This activity then, will give students the chance to consider how exactly these environmental activists fit into the larger processes and networks of public service. They will research questions such as: how do activists interact with and inform the public? And, how have environmental activists historically involved themselves in formal governmental politics, or affected change at the legislative level?
Students, having completed their research, should be able to define the following terms:
- Environmental Protection Agency
- Segmentary, polycentric, and networked organizing
- Anthropocentrism/ Anti-anthropocentrism
- Green Party
- Direct-Action Politics
- Civil Disobedience
- Students should choose two individual activists or activist organizations from the following list:
- Once students have made their choices, they should read the museum’s descriptions of these items as an introduction to their topics. Then, students should explore both the sources included on this page, along with the further reading suggestions.
- As they read these primary and secondary sources, students should create a Venn diagram where they will fill in the differences and similarities used by their chosen individuals/ groups. Students are also encouraged to seek out other reputable and relevant sources, videos, speeches, and interviews as needed.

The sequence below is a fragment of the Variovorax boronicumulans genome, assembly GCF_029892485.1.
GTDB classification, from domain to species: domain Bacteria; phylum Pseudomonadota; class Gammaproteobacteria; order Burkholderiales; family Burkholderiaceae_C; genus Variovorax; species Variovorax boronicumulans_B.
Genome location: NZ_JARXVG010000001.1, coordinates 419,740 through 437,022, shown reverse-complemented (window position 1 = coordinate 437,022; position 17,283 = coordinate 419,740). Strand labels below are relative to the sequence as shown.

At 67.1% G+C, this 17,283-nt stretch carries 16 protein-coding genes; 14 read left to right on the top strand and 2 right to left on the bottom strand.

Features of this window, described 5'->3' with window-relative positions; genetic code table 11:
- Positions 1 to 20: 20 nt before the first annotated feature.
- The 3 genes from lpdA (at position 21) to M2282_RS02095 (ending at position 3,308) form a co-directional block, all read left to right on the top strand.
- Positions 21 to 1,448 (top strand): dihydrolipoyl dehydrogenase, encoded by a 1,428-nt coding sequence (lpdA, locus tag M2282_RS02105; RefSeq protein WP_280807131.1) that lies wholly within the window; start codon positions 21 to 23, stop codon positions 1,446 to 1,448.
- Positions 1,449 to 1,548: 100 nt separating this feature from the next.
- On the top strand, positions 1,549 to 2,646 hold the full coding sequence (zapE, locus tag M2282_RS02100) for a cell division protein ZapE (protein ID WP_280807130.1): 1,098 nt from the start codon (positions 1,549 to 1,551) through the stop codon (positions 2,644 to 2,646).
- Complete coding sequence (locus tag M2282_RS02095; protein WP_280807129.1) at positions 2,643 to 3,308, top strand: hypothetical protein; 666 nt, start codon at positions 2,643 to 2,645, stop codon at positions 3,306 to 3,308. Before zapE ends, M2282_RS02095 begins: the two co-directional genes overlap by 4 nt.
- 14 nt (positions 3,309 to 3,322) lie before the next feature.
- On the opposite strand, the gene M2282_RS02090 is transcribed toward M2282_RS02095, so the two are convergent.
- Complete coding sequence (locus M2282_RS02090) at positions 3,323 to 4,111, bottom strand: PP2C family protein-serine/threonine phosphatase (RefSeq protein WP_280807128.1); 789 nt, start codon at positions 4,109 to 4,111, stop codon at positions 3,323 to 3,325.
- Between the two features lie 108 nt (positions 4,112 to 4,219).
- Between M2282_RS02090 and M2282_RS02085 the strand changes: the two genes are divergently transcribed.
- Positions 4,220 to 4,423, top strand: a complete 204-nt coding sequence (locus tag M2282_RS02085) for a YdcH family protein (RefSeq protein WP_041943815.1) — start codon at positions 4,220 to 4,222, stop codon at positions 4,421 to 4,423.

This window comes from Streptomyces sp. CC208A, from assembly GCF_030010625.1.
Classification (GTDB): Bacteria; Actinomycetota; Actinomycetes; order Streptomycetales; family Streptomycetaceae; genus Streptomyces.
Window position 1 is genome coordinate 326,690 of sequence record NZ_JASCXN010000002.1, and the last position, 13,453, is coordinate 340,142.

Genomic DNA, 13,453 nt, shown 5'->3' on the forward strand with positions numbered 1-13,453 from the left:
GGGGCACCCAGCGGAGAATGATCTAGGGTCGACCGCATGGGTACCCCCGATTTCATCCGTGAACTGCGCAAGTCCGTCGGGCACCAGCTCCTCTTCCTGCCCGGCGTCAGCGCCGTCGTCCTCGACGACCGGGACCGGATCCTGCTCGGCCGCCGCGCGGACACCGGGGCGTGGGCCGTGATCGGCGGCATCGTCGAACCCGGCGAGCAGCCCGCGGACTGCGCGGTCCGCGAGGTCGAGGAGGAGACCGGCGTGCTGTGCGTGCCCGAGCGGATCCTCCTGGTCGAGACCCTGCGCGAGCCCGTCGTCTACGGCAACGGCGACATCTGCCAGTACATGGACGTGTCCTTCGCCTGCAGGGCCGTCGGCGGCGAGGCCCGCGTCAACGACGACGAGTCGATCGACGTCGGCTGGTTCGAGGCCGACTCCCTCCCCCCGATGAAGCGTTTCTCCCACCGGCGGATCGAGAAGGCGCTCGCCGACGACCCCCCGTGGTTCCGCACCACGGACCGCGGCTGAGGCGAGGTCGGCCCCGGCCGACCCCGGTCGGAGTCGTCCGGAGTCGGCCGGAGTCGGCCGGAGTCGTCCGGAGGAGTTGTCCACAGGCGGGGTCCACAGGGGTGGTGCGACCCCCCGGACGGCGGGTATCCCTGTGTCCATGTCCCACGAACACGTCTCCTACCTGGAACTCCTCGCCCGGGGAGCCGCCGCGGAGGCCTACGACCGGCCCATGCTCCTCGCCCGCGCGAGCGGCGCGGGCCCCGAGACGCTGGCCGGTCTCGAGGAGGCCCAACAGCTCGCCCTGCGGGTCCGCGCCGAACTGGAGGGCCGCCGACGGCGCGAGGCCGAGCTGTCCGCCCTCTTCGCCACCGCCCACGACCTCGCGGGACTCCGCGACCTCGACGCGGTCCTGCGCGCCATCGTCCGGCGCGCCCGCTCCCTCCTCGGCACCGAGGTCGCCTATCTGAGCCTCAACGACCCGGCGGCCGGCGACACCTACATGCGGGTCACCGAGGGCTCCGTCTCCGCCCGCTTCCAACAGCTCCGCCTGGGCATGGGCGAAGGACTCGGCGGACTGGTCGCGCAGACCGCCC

- Once having completed this Venn diagram, students should provide answers to the following questions (whether in writing or in class discussion):
- What were the prominent tactics used by these activists/ activist organizations, and how did they differ from one another?
- Do you or do you not believe that these tactics were effective, and what evidence do you have for this?
- What kind of relationship did these activists/ activist organizations have with their state or national government, and how did this affect the efficacy of their tactics? Did these activists take up a role in formal politics, or did they remain in civil service organizations?
- What are two or three major successes that these activists had? Were they able to sway public opinion, or to influence legislation?
- After completing this activity, have your opinions on the role that activists have to play in the public sphere changed? Why or why not?
After completing this activity, students may explore the following further reading sources:
Kukreja Rinkesh.“Importance, Types, and Excellent Examples of Environmental Activism.” Conserve Energy Future, accessed Feb. 18, 2021, https://www.conserve-energy-future.com/importance-types-examples-environmental-activism.php.
O'Brien, K., E. Selboe, and B. M. Hayward. 2018. Exploring youth activism on climate change: dutiful, disruptive, and dangerous dissent. Ecology and Society 23(3):42. https://doi.org/10.5751/ES-10287-230342
Tindall, David. "Environmental Activism." In Encyclopedia of Social Networks, edited by Barnett, George A., 264-68. Thousand Oaks, CA: SAGE Publications, Inc., 2011. http://dx.doi.org.oca.ucsc.edu/10.4135/9781412994170.n107.
Emma S. Norman (2017) Standing Up for Inherent Rights: The Role of Indigenous-Led Activism in Protecting Sacred Waters and Ways of Life, Society & Natural Resources, 30:4, 537-553, DOI: 10.1080/08941920.2016.1274459